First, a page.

December 2013


Visiting family in L.A.
I am struck
by abundant plant life,
especially blossoms
and fruit,
everywhere.
In the garden
in front of this 1940’s
Hollywood bungalow
are Lilies, Birds of Paradise,
Heather, sublimely blushed
and scented
Roses.
In the back,
Bougainvillea and Lemons
hang across the fence
over the concrete parking area.

We watched half a moon
rise
over downtown L.A.’s skyline
and a few stars shine
through the city lights.

A richly-coated brown
neighborhood cat
visits mornings and evenings.
A busy blue bird—
a jay?—
breakfasts in the lemon tree.
I hear the story
of a squirrel
who scampered out into the middle
of the driveway
and stood high on its hind legs
chattering—”shouting”—
at a human trying to get to the gate
to open it.
Wisely, I think,
the human retreated
before the squirrel.
Then, last night
the legendary raccoon family
made its presence known
in a tree a couple of yards down.
They chased and snarled at each other,
shaking the tree,
arousing the human residents,
some of whom had firecrackers on hand
to chase the raccoons away.
The raccoon racket
continued for quite awhile
anyway.

Profoundly disturbing
is the tragedy
that hundreds of species
become extinct
each week—due,
partly, to habitat loss.
Maybe that’s why I am surprised,
delighted,
for all
who survive
in a deeply urban ecosystem.

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December 25, Christmas
at the sea
with Starfish
anemones,
mussels,
Dolphins,
Seagulls,
Cormorants,
people
who get excited about
seeing
life in tidal pools,
walking on sand
and letting cold waves
wash over their feet,
thrill at dolphins swimming;
drink up the sun,
also shimmering the sea.
It is a Christmas
reminder,
celebration:
love revealed.

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Our January 2014 Newsletter
A New Year at Turtle Rock Farm

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Ice and snow.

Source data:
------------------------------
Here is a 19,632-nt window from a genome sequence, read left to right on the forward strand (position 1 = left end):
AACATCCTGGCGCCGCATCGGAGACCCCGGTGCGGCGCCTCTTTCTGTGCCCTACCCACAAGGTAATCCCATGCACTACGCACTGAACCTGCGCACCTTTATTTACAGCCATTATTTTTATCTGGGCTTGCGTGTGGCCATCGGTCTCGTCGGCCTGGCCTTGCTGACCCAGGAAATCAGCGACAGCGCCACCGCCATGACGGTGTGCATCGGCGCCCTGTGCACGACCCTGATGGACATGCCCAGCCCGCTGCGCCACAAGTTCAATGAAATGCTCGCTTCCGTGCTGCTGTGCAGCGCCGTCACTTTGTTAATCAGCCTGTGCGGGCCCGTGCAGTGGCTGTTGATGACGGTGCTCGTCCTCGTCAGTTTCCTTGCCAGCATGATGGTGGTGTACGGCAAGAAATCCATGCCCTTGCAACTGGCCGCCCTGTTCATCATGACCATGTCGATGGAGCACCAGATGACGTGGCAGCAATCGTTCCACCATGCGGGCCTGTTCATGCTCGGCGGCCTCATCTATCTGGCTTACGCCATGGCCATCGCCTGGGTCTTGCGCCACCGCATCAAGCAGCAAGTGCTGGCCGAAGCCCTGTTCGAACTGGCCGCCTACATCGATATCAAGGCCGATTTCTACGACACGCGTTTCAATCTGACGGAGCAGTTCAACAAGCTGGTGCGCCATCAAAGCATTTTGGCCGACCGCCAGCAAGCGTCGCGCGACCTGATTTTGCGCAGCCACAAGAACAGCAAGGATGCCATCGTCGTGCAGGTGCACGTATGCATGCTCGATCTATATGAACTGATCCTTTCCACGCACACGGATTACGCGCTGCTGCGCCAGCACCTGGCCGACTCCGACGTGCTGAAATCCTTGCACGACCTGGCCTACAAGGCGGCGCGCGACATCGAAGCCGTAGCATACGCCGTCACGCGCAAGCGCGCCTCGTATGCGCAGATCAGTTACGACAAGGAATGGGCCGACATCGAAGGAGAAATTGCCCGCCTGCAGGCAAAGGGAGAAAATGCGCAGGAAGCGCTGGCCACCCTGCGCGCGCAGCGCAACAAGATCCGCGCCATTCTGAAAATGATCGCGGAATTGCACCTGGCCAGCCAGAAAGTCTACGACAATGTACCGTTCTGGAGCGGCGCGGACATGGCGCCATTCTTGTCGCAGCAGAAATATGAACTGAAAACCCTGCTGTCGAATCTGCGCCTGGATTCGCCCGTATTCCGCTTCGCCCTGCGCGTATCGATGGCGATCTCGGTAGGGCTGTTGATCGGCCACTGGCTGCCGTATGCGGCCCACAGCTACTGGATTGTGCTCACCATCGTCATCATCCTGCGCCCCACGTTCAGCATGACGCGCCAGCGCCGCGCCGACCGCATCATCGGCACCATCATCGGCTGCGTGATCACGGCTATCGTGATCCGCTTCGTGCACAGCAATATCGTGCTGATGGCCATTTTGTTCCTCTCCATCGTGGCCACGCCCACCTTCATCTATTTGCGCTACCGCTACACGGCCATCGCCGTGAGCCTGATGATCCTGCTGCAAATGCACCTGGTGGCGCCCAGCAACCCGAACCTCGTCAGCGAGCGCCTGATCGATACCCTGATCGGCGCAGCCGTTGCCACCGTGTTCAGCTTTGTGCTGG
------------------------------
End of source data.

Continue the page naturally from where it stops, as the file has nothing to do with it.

I didn’t know before this storm
that birds get icy.
Droplets of ice
are frozen to their tail feathers.

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They eat at the feeders
all day long.
And that’s about all I can do—
watch them,
take out more seed,
tend the fire in the woodstove,
take photographs.
Still,
I can’t capture
or hold
the beauty.
Or think of anything
more important,
than to behold.

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If you suddenly and unexpectedly feel joy,
don’t hesitate. Give in to it. There are plenty
of lives and whole towns destroyed or about
to be. We are not wise, and not very often
kind. And much can never be redeemed.
Still, life has some possibility left. Perhaps this
is its way of fighting back, that sometimes
something happens better than all the riches
or power in the world. It could be anything,
but very likely you notice it in the instant
when love begins. Anyway, that’s often the
case. Anyway, whatever it is, don’t be afraid
of its plenty. Joy is not made to be a crumb.

— Mary Oliver
“Don’t Hesitate” Swan

DSCN2282Ann and East Coast friends, Jeanne and Bill Finley

When I lived on the East Coast,
I usually took a week-long winter vacation
at the beach.
It was easier to see the great expanse,
the austere lines
of the ocean
without so many people
in the water,
along the shore.
Bundled up
for long, cold walks on the sand,
alongside foaming,
thundering waves,
I savored every delicious moment.

The prairie in winter
is like that too—
except that the waves
are made of grass;
ocean water dried up here
millions of years ago—
leaving the great expanse,
the austere
and sublime curve
of prairie.

So it is not a surprise to me
that East Coast friends
come to visit
in the autumn,
and this year,
winter.
From the embrace
of the straw bale hermitage,
they can look out its south-facing windows
at the curve
and the spaciousness
of the prairie;
watch the grasses bow in the wind;
listen for the coyote,
see Seagulls—I mean Red-Tail Hawks—
soar in the endless expanse of blue,
hear their plaintive call;
breathe in the depth and exquisite beauty
of winter’s night sky.
And then,
come in
from that cold north wind—
to a fire,
a bowl of soup,
a cup of tea
and the welcoming cheer
of prairie friends
eager for the warmth
of those engaging conversations
from which no one wants to leave
the table;
for it is much too long
between
communions.

DSCN2224Female Red-Winged Blackbirds

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Great flocks
of  Red-Winged Blackbirds
glide and dip
in black waves
across this ancient ocean bottom
that we now call the prairie.
Their shadows flitter briefly
through the windows
on sunny winter days
as they fly silently over the house.
Morning and evening,
they descend upon
the small sparrows
feeding on birdseed scattered
and feeders hanging under the Hackberry.
Atop the Hackberry,
their chattering
is welcome music:
not lyrical like spring’s warm song;
more rhythmic,
spare,
like a cold wind
blowing leafless branches against each other.
They are a choir fitting
for winter.

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